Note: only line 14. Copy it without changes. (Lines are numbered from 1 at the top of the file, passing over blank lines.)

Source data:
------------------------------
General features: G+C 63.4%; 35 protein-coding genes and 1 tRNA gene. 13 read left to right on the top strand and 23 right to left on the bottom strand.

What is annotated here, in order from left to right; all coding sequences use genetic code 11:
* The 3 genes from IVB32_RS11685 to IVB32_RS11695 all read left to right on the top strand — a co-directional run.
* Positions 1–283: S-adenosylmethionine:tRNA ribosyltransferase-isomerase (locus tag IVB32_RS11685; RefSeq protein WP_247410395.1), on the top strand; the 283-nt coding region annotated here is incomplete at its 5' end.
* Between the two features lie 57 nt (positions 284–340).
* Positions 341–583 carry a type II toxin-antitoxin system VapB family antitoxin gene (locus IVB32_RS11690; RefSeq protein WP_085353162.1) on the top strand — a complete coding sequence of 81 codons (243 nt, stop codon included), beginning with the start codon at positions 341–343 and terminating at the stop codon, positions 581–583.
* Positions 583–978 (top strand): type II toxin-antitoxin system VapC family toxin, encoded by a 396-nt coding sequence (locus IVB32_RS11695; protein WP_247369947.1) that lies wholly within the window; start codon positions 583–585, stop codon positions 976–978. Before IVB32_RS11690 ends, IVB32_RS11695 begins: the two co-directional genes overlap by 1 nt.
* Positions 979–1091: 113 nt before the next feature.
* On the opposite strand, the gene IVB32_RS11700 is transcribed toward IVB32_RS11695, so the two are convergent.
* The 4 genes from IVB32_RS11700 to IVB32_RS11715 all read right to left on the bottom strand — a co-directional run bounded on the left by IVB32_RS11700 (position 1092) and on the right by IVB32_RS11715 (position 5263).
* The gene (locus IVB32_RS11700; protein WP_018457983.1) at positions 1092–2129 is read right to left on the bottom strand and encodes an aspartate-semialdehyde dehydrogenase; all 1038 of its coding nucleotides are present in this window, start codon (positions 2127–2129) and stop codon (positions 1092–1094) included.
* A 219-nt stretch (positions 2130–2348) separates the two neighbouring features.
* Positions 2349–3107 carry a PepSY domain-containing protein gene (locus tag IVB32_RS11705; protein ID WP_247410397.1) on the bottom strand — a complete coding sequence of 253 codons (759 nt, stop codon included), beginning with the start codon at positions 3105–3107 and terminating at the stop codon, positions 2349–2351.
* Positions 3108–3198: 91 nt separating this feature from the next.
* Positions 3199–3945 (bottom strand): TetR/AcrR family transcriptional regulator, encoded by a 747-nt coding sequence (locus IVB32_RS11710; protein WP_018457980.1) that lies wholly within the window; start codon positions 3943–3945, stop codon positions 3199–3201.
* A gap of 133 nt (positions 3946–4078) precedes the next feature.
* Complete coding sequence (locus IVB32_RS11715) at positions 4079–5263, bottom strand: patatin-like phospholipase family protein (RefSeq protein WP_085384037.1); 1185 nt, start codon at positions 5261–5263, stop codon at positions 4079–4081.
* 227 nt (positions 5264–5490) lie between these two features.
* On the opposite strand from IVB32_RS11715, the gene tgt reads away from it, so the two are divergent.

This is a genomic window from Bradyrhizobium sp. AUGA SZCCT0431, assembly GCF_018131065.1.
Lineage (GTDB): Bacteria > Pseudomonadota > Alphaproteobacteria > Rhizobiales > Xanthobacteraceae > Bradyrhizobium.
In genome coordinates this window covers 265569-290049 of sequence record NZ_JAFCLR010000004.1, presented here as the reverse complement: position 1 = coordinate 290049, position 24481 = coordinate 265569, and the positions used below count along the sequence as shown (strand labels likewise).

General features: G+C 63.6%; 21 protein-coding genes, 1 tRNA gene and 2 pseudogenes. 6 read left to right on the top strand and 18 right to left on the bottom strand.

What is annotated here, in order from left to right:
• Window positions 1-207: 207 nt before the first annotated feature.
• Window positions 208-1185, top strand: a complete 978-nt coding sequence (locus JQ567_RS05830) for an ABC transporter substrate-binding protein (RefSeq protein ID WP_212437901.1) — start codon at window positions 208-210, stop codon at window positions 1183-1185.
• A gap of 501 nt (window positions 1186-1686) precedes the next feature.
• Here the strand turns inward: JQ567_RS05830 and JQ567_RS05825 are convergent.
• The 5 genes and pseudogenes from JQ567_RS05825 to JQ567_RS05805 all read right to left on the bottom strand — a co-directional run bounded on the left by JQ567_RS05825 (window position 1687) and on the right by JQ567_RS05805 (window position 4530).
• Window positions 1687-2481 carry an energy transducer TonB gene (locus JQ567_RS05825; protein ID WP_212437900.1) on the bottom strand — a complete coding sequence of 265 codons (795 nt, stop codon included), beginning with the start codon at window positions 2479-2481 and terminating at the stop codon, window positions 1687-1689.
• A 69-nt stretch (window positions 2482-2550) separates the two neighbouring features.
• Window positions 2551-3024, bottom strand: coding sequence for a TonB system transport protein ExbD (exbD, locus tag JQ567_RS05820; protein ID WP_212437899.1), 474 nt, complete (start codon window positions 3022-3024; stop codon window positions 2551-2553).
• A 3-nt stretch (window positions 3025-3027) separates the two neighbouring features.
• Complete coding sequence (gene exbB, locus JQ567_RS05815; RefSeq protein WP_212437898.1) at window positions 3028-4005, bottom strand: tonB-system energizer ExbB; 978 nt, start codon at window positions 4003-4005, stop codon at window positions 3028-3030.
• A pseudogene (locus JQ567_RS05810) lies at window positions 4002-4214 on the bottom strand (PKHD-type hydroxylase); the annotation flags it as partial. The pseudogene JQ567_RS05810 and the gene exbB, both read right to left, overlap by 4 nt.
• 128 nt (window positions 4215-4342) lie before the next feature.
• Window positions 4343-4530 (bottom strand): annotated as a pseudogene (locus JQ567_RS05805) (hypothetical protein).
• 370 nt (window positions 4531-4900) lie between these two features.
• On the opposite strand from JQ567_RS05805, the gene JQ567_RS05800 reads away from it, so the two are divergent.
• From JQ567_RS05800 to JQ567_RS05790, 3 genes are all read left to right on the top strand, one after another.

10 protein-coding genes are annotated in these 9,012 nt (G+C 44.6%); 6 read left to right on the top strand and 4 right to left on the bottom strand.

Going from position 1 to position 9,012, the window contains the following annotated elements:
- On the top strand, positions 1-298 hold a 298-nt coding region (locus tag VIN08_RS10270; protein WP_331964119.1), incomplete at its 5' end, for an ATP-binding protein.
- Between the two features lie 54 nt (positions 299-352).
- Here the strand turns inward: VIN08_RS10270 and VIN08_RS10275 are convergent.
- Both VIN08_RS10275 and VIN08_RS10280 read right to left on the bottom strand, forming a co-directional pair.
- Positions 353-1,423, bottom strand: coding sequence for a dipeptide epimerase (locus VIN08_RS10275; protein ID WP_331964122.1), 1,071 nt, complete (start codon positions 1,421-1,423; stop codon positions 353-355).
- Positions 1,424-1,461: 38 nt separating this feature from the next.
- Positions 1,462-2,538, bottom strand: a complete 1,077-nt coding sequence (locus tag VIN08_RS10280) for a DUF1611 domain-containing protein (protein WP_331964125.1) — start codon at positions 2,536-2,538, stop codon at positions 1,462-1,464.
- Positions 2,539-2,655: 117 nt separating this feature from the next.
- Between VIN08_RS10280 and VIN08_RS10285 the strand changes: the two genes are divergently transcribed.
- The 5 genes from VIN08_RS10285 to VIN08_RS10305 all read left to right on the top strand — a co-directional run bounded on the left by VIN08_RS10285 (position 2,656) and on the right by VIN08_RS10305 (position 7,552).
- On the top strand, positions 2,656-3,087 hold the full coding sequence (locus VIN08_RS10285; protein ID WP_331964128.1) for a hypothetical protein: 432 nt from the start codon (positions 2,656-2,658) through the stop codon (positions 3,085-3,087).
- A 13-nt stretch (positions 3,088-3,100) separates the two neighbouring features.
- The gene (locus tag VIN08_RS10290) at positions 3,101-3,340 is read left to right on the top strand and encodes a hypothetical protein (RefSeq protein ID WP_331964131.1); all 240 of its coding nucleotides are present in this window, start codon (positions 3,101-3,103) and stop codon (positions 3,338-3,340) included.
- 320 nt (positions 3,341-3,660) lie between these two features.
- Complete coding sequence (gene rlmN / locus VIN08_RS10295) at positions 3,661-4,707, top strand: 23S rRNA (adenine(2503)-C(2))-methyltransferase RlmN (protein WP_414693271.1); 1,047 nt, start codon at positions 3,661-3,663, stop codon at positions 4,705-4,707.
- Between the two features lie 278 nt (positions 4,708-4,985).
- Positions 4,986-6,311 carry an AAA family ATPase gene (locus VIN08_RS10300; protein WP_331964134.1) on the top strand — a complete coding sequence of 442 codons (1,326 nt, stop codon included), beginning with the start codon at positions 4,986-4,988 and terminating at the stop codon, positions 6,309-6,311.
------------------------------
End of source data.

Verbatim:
* Positions 3108–3198: 91 nt separating this feature from the next.